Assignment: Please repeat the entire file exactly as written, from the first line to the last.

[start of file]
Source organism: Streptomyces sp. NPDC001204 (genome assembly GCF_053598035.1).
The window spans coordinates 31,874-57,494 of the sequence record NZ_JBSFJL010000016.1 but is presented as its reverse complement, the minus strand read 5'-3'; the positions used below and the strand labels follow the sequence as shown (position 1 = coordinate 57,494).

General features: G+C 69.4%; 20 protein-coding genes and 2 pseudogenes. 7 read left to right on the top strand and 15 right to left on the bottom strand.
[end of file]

Source organism: Streptomyces sp. NPDC001204 (genome assembly GCF_053598035.1).
The window spans coordinates 31,874-57,494 of the sequence record NZ_JBSFJL010000016.1 but is presented as its reverse complement, the minus strand read 5'-3'; the positions used below and the strand labels follow the sequence as shown (position 1 = coordinate 57,494).

General features: G+C 69.4%; 20 protein-coding genes and 2 pseudogenes. 7 read left to right on the top strand and 15 right to left on the bottom strand.